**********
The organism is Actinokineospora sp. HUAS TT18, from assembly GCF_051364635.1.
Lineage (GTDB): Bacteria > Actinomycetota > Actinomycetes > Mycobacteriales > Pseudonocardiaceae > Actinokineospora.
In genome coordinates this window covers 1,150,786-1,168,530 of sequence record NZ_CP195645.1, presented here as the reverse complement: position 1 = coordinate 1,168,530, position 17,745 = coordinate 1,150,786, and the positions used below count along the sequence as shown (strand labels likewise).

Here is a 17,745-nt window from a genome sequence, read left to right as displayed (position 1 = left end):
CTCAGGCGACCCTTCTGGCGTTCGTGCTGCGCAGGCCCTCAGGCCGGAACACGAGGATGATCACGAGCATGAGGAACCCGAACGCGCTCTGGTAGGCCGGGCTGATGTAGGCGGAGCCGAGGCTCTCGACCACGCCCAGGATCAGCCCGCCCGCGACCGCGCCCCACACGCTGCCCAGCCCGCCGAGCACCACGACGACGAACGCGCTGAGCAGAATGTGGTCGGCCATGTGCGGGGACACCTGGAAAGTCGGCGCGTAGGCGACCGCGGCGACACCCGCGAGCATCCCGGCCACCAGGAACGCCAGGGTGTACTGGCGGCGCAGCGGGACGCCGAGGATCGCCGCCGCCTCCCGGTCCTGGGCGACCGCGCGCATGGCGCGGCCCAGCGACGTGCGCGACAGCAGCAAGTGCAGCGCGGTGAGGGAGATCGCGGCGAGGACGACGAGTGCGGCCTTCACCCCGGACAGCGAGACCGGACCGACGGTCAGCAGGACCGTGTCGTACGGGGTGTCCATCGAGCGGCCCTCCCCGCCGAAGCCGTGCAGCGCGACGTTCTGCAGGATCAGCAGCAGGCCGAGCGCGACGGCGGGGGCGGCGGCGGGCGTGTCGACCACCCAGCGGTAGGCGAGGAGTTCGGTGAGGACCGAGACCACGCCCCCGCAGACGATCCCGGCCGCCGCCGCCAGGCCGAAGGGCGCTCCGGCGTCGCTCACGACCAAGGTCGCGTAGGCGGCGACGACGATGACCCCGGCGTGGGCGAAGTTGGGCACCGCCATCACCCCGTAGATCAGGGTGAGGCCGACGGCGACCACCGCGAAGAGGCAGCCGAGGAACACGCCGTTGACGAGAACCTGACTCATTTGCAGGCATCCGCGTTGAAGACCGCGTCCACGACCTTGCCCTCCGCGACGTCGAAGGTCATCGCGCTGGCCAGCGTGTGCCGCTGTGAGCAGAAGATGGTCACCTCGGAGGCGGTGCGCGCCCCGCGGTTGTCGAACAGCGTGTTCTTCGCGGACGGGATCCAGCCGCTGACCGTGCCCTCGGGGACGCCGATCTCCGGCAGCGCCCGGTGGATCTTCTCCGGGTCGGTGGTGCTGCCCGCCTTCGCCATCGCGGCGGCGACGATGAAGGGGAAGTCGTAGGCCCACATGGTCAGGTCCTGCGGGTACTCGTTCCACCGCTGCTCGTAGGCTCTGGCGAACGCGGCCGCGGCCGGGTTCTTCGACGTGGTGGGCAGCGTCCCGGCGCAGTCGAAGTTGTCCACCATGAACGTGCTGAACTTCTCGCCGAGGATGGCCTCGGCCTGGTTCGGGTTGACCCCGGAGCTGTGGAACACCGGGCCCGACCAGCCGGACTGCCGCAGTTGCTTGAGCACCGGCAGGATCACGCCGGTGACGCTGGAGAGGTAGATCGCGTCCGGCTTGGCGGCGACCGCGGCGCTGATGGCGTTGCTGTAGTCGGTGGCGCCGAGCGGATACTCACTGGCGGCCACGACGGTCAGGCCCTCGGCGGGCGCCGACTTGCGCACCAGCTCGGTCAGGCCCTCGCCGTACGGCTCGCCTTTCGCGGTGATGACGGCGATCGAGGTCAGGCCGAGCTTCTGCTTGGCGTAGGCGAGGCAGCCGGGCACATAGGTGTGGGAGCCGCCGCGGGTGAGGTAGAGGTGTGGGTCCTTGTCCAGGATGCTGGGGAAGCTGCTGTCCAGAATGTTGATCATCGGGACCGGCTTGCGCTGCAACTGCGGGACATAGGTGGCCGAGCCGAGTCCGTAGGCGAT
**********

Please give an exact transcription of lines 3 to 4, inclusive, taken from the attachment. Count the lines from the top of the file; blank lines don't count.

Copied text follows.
In genome coordinates this window covers 1,150,786-1,168,530 of sequence record NZ_CP195645.1, presented here as the reverse complement: position 1 = coordinate 1,168,530, position 17,745 = coordinate 1,150,786, and the positions used below count along the sequence as shown (strand labels likewise).

Here is a 17,745-nt window from a genome sequence, read left to right as displayed (position 1 = left end):